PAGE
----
IAS प्रिलिम्स ऑनलाइन कोर्स (Pendrive)
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Mains Practice Questions

  • Q: Publicly naming and shaming might be a flawed process but it is the only option available for any hope of justice for many victims of sexual harassment. Critically examine.

    02 Dec, 2018 GS Paper 2 Social Justice

    Answer :

    Approach

    • Frame the recent context of public naming and shaming of sexual offenders on the social media platforms.
    • Explain the concerns and challenges with public naming and shaming.
    • Explain its significance in the backdrop of loopholes in other mechanisms available.
    • Conclude by suggesting what other steps can be taken to address the issue.

    Introduction

    • Recently a lot of women have taken to the various social media platforms to name and shame the sexual offenders especially at the workplaces. The public naming and shaming by a number of women reflect the failure of the due process to address the issue in the society.

    Body

    Challenges with Public naming and shaming

    • The anonymity of the victims- false accusations can be raised. Can lead to the spread of inauthentic information. Can be used to settle scores. Irreparable damage to the reputation.
    • It undermines the possibility of reforming the judicial process and violates its basic tenet which is the presumption of innocence.
    • Media Trial: ‘Guilty till proven so’ is not followed. The process of naming and shaming itself will be the punishment.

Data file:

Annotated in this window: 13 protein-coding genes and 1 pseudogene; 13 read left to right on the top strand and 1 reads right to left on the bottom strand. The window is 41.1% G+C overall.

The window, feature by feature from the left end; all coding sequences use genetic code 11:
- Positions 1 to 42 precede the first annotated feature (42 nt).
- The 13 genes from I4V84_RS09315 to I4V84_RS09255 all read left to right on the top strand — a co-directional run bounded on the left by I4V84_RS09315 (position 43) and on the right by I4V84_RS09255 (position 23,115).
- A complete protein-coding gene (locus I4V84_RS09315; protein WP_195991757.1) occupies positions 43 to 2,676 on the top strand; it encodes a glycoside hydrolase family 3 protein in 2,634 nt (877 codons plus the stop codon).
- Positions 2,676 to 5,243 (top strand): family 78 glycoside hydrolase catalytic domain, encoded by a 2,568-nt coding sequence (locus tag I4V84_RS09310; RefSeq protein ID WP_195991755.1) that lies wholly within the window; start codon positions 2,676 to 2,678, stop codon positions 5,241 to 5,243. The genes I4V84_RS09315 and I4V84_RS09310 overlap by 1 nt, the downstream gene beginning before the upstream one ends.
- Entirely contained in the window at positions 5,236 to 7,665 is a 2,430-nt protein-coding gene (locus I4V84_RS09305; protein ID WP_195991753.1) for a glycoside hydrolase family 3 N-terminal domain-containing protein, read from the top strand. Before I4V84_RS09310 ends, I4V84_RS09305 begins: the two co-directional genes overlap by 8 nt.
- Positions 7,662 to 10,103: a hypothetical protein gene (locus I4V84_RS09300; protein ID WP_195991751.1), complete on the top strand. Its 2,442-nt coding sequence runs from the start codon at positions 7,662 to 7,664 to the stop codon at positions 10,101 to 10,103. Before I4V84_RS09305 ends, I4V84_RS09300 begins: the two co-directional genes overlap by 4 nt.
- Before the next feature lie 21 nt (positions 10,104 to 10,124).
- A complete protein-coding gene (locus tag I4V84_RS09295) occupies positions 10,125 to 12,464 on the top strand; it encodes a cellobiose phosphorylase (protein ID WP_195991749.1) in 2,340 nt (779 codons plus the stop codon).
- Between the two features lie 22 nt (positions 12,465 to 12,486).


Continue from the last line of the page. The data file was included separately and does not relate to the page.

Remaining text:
• The process can be highly irresponsible in naming people without giving them an opportunity to respond to the allegations and defend themselves.
    • Largely being a social media dependent phenomenon, methods of resistance or grievance sharing is not accessible to everyone.

    The significance of the process

    • The institutional mechanisms which are meant to protect against harassers are not working. The Sexual Harassment of Women at Workplace (Prevention, Prohibition and Redressal) Act 2013 provides for all organised-sector institutions to have an internal complaints committee to look into cases of harassment and resolve them. At least three members of this panel must be women. However, this is not being followed.
    • Even in cases in which such committees exist, the issue is rarely resolved in a manner satisfactory to the woman who is most of the times in a subordinate position to the harasser.
    • Victims who have written formal complaints and tried to get their organisations to act have found themselves dealing with the hierarchal and hostile nature of power in their organisations that are complicit with the perpetrators.
      Eg. former TERI chairman, R.K. Pachauri and former Editor of Tehelka, Tarun Tejpal.
    • Many women prefer not to complain to the panel as they lack the confidence in the redressal mechanism and fear vindictive action from the harasser.
    • Judicial processes take a long time to provide justice to the victims. They continue to suffer mentally and emotionally. The judicial process is typically burdensome and often traumatic for victims of sexual violence and harassment.
    • Victims’ testimonials can easily identify them to the alleged perpetrator, even while they must continue to study or work in his presence. Under such circumstances, anonymous public naming comes out to be a safe option available to them. 

    Conclusion

    • Naming and Shaming cannot be a substitute for proper redressal mechanism. Due process of law involves a process that respects the rights of persons. And chief among them is that all persons have a right to know the accusation against them with a right to defend themselves — not merely in a court of law or inquiry but in any public sphere.
    • It is important to make the due process a fair and functional one in which all victims including those of false allegations can seek justice.
    • Strengthening the existing mechanisms. For example, making internal complaints committees autonomous, accountable, accessible to all and gender-sensitive.

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